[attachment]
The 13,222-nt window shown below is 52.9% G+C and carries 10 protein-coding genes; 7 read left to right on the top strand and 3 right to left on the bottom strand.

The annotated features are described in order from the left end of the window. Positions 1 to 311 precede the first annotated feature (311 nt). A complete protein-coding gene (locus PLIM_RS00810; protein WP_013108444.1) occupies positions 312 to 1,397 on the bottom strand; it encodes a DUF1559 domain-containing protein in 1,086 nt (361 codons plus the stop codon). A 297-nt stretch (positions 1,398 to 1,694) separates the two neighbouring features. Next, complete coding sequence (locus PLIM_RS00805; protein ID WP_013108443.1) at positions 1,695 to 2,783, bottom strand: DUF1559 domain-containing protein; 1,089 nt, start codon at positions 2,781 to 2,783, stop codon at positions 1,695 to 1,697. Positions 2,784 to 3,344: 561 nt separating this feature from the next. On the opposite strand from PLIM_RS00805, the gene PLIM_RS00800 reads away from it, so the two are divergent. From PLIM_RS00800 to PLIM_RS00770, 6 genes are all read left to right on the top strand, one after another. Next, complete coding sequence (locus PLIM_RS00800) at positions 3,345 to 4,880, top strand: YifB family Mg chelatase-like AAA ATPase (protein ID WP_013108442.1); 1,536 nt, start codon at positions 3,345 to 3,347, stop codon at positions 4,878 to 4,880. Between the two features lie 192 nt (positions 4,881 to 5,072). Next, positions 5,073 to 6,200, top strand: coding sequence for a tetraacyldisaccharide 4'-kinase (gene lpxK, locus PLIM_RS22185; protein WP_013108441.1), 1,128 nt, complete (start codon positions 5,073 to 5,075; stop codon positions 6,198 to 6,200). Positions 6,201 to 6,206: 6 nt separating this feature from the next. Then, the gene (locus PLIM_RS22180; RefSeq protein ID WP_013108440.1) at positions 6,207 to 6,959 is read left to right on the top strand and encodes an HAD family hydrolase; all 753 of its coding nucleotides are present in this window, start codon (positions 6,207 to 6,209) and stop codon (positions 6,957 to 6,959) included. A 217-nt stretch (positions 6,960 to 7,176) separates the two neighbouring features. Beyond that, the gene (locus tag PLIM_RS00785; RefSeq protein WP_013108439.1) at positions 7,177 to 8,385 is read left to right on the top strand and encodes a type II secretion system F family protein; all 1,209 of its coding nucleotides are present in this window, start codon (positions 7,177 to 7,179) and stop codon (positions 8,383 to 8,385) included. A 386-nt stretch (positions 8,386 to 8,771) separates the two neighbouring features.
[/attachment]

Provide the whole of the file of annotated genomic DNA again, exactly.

The 13,222-nt window shown below is 52.9% G+C and carries 10 protein-coding genes; 7 read left to right on the top strand and 3 right to left on the bottom strand.

The annotated features are described in order from the left end of the window. Positions 1 to 311 precede the first annotated feature (311 nt). A complete protein-coding gene (locus PLIM_RS00810; protein WP_013108444.1) occupies positions 312 to 1,397 on the bottom strand; it encodes a DUF1559 domain-containing protein in 1,086 nt (361 codons plus the stop codon). A 297-nt stretch (positions 1,398 to 1,694) separates the two neighbouring features. Next, complete coding sequence (locus PLIM_RS00805; protein ID WP_013108443.1) at positions 1,695 to 2,783, bottom strand: DUF1559 domain-containing protein; 1,089 nt, start codon at positions 2,781 to 2,783, stop codon at positions 1,695 to 1,697. Positions 2,784 to 3,344: 561 nt separating this feature from the next. On the opposite strand from PLIM_RS00805, the gene PLIM_RS00800 reads away from it, so the two are divergent. From PLIM_RS00800 to PLIM_RS00770, 6 genes are all read left to right on the top strand, one after another. Next, complete coding sequence (locus PLIM_RS00800) at positions 3,345 to 4,880, top strand: YifB family Mg chelatase-like AAA ATPase (protein ID WP_013108442.1); 1,536 nt, start codon at positions 3,345 to 3,347, stop codon at positions 4,878 to 4,880. Between the two features lie 192 nt (positions 4,881 to 5,072). Next, positions 5,073 to 6,200, top strand: coding sequence for a tetraacyldisaccharide 4'-kinase (gene lpxK, locus PLIM_RS22185; protein WP_013108441.1), 1,128 nt, complete (start codon positions 5,073 to 5,075; stop codon positions 6,198 to 6,200). Positions 6,201 to 6,206: 6 nt separating this feature from the next. Then, the gene (locus PLIM_RS22180; RefSeq protein ID WP_013108440.1) at positions 6,207 to 6,959 is read left to right on the top strand and encodes an HAD family hydrolase; all 753 of its coding nucleotides are present in this window, start codon (positions 6,207 to 6,209) and stop codon (positions 6,957 to 6,959) included. A 217-nt stretch (positions 6,960 to 7,176) separates the two neighbouring features. Beyond that, the gene (locus tag PLIM_RS00785; RefSeq protein WP_013108439.1) at positions 7,177 to 8,385 is read left to right on the top strand and encodes a type II secretion system F family protein; all 1,209 of its coding nucleotides are present in this window, start codon (positions 7,177 to 7,179) and stop codon (positions 8,383 to 8,385) included. A 386-nt stretch (positions 8,386 to 8,771) separates the two neighbouring features.